Lauren Miller Rogen, HFC founder, mother diagnosed with Alzheimer’s at age 55
I was 12 when my grandpa passed away from Alzheimer’s. He was 72. As far back as I can remember him, he was always in a good mood, but always forgetful. My brother and I would laugh when he’d take his teeth out at restaurants, sing the same songs, and tell the same jokes over and over again. We were too young to understand how upsetting it was when he’d wander out of the house, or how he eventually lived out his final days wearing diapers in a nursing home. When he missed my brother’s Bar Mitzvah, I had no idea it was because his erratic behavior would be disruptive to the celebration. And when he passed away, I was sad, but I had no idea what my mother and grandmother had been feeling and dealing with since his diagnosis.
I was 16 when my grandmother, who had so beautifully cared for my grandfather, was diagnosed with Alzheimer’s. In her prime, she was a family matriarch – hosting large family dinners, going on trips, having tons of friends, and of course, being a fabulous dresser. But, for whatever reason, she too got this horrible disease. Her decline was unfortunately not as gracious as my grandfather’s. Within a few months she was in a nursing home and within a year from that point, she curled up in a bed and never spoke again. My mother tirelessly cared for her every day. She bought her diapers, fed her as if she were a child, and just sat and talked to her. My grandmother, who was so full of grace, dignity, and pride was simply a shell for the last 6 months of her life. She died when she was 75. I was 18.
I was 22 and at my college graduation the first time I thought something wasn’t right with my mom. When I was 25, and she was 55, we got the diagnosis: Early Onset Alzheimer’s. Needless to say, as a family who had watched this disease infiltrate my grandparents, we were devastated. And this was no longer about my grandparents. This was my own mother who I was just starting to know as an adult. This was different.
Early on, I asked my mom if she was scared. She said “Not for me, but for you, Dad, and Danny.” That was my mom: completely selfless. She devoted her life to being a full time teacher, full time mother, and full time friend to many. But, after the diagnosis, the pieces of her started to slip away. She had to retire from teaching. Our daily conversations shortened and have now stopped all together. Our shopping trips are no longer leisurely, but happen only out of necessity and consist of me dressing and undressing her. My dad, who had to retire to care for her, spends his days cleaning, dressing, and feeding his wife of 38 years who no longer knows that he’s her husband. And she no longer knows that I’m her daughter. Planning my wedding over the past year was supposed to be a time for us to get closer. Instead, she just fell further and further away. And when it came time for her and my dad to walk me down the aisle, it was us who walked her.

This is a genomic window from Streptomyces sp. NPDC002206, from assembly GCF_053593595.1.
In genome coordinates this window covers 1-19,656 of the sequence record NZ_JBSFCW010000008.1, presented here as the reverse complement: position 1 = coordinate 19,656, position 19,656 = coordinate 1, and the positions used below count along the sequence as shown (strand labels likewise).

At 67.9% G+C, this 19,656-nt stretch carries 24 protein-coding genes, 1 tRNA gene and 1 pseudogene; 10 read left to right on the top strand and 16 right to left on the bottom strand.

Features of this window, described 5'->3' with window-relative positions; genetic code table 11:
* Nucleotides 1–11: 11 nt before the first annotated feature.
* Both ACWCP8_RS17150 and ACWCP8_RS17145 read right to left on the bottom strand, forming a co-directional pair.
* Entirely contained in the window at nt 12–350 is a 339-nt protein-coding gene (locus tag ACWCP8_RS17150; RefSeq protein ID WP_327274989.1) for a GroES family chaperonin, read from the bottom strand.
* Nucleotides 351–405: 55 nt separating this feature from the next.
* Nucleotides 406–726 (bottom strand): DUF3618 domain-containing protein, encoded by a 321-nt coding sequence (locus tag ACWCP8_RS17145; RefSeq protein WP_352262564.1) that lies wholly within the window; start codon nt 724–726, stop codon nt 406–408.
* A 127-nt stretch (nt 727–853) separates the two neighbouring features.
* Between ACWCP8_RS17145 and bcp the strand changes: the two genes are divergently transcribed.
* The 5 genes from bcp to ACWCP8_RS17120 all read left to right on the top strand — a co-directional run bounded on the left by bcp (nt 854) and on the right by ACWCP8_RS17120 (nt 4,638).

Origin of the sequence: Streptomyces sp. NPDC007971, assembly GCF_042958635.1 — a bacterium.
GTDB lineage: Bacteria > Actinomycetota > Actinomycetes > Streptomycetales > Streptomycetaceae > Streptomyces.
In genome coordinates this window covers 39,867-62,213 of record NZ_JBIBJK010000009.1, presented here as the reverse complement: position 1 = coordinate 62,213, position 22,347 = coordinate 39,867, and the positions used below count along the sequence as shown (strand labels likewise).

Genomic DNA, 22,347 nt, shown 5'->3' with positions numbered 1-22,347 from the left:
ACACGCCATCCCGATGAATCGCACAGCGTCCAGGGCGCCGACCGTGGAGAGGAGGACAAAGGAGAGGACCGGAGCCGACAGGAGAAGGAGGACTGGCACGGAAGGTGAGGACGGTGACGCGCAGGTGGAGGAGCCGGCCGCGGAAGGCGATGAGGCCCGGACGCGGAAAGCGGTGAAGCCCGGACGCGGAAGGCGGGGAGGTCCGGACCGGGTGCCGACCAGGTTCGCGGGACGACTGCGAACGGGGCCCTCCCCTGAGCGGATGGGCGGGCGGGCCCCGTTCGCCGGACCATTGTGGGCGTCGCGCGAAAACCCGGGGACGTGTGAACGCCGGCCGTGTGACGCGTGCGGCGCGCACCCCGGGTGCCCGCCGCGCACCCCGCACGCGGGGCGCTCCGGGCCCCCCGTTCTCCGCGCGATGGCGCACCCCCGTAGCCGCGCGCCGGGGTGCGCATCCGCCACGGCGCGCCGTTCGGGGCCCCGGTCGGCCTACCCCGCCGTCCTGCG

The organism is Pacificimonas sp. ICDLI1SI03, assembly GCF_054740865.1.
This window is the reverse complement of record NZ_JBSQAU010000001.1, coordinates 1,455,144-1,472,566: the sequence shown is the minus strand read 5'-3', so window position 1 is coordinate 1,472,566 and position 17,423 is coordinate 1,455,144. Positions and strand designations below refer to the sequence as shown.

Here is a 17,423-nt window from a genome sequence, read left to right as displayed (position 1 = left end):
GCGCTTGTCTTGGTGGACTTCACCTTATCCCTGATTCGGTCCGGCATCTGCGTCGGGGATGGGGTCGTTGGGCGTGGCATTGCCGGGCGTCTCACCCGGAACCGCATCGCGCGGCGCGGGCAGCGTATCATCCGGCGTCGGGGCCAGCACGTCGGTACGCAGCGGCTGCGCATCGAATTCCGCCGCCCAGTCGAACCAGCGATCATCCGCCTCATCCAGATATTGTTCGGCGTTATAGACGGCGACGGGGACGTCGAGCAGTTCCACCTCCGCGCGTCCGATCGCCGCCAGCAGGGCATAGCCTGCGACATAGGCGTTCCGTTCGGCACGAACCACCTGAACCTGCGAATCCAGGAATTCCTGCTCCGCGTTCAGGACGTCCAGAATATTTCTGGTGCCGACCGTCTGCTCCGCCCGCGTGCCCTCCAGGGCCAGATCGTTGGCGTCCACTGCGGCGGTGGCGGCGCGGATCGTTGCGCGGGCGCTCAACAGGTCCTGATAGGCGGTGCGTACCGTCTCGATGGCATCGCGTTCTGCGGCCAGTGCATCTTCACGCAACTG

Alzheimer’s is a disease that stops for no one. There appears to be no rhyme or reason as to why someone gets it. But the one thing that we do know is that it robs people of everything that makes them people. It’s made my mother go from being an eloquent speaker who taught children to read, to someone who wanders around the house speaking gibberish.
And the scariest part is not even what this disease does – it’s the fact that there is currently NO treatment for it. In fact, in the top ten causes of death it is the only one that cannot be prevented, cured, or even slowed. Alzheimer’s disease is 100% fatal. And as you can see from my mom’s story and the ones that follow, it is not a disease we don’t have to worry about until we’re “old.”
Currently, there are an estimated 5.4 million Americans living with Alzheimer’s. By 2050, it is estimated that 16 million Americans will have Alzheimer’s. How old will you be then?
The only way to change that scary statistic is to act now. Raise money, raise awareness, write congress, volunteer in a nursing home. There’s much to be done and there is no reason that we can’t make a difference.
So, tonight, we will laugh to forget how sad this disease is. But, more importantly, we’ll laugh to remember that changing the destiny of this illness is up to us. Thank you for coming and thank you for your support.